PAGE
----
A review of “8 Mile” by Jeanne Aufmuth

 

Stars: ** 1/2

Rating: R for language, sexuality, and violence.

Run Time: 1 hour, 51 minutes

 

 

The rumors are true.  Nihilistic urban rapper Eminem has “It” in front of the camera.  That effortless dissolve of space that signals a chemistry with the viewer, prevailing over the nagging interference of boom mikes, camera people, and sets. 

The buzz is not true.  Despite Eminem’s simmering performance, “8 Mile” is a conventional, phoenix-rising-from-the-ashes drama with Detroit’s hip hop scene as its grim backdrop.

Economic and racial pressures pervade the very existence of Jimmy Smith, Jr. (Eminem), aka B. Rabbit.  By day, Jimmy navigates his way through a bleak existence with a factory job, a mom (Kim Basinger) shacked up in a trailer park with his former classmate, and a dead-end relationship with his girl. But by night, Jimmy is hanging with his crew, feeding their dreams in Detroit’s darkened hip hop clubs and battling each others’ emotions with quick-witted and abusive prose.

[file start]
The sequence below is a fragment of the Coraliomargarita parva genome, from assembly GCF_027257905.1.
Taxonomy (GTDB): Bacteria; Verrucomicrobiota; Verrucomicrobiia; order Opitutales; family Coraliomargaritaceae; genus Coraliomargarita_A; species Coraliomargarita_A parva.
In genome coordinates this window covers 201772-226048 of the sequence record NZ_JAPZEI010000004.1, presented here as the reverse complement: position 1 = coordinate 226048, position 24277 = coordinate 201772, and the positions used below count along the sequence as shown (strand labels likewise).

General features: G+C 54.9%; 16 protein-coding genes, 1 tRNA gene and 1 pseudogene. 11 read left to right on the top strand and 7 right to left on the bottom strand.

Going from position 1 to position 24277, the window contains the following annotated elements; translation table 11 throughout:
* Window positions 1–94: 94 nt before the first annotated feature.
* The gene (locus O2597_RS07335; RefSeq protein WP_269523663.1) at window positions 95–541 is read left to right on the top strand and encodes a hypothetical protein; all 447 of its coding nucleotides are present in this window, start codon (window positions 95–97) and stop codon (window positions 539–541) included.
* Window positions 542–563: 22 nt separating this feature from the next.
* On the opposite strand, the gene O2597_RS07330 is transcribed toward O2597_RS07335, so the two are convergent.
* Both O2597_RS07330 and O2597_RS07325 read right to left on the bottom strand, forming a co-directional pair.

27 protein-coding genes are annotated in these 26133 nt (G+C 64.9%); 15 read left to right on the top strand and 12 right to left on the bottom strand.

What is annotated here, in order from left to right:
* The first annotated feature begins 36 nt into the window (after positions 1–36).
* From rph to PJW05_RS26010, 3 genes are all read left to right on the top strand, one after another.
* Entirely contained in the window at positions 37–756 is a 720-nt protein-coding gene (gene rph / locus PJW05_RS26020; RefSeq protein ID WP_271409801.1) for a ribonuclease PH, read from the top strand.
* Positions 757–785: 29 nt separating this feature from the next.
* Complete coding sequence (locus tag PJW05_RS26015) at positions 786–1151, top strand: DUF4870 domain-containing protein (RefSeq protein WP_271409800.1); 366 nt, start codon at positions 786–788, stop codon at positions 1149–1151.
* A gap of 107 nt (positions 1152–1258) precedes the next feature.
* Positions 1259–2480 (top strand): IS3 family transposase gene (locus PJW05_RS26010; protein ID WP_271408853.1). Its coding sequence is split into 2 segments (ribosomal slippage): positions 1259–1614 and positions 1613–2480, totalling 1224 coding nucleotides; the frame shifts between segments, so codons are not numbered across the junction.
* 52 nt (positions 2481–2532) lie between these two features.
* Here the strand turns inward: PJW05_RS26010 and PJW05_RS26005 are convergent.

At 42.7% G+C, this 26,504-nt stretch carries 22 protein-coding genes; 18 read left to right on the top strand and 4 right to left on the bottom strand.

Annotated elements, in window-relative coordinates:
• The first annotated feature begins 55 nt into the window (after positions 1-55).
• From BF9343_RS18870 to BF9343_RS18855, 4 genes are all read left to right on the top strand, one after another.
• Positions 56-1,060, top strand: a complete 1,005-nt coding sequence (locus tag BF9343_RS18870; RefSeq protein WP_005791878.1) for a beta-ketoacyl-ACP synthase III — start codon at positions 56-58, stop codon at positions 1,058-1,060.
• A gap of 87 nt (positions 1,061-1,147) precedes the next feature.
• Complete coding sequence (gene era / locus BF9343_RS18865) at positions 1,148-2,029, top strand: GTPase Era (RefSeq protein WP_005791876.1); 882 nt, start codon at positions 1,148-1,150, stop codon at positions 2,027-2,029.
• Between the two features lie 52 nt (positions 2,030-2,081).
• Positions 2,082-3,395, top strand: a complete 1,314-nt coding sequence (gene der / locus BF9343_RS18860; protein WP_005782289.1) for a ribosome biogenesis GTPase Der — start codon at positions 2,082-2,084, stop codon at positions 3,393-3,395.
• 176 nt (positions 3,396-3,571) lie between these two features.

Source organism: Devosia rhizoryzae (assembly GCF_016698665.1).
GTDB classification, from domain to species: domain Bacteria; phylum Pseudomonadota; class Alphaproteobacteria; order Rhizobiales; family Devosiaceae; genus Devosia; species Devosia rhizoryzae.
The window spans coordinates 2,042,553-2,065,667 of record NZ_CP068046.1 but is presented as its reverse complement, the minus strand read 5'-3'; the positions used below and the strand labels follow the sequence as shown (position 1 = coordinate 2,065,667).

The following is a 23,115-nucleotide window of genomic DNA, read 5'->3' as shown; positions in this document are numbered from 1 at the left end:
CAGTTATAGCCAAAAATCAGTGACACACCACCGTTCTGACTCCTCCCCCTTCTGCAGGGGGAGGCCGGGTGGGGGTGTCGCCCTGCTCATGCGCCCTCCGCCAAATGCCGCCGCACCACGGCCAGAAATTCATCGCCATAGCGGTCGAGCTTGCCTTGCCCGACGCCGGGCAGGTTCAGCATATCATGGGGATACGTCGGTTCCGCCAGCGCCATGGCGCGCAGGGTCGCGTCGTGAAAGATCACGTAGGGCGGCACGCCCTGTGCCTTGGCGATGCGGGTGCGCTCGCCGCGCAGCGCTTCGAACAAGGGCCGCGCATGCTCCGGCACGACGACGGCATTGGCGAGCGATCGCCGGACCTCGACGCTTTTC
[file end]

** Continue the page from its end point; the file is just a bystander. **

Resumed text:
Divided by the city’s historical 8 Mile Road, the rappers are segregated by black and white, haves and have-nots.   That’s pretty much all she wrote, as Curtis Hanson’s (“L.A. Confidential”) gritty ode to finding one’s voice peters out to a whisper. 

Supporting players, including the charismatic Mekhi Phifer as best-friend Future, lend their professional cool to the proceedings, but there’s not a hell of a lot of narrative to work with. Boy ekes out a living.  Boy meets hot girl (a one-note Brittany Murphy).  Boy dreams of making it big. Only when Eminem is strutting his stuff, in cavernous but stifling rental halls, does the electricity truly flow.  Wounded and enigmatic, he’s a worthy focus.

“Rocky” for the new millennium?  I think not.  But Eminem has a solid future as an actor, should he tire of provoking us with his music.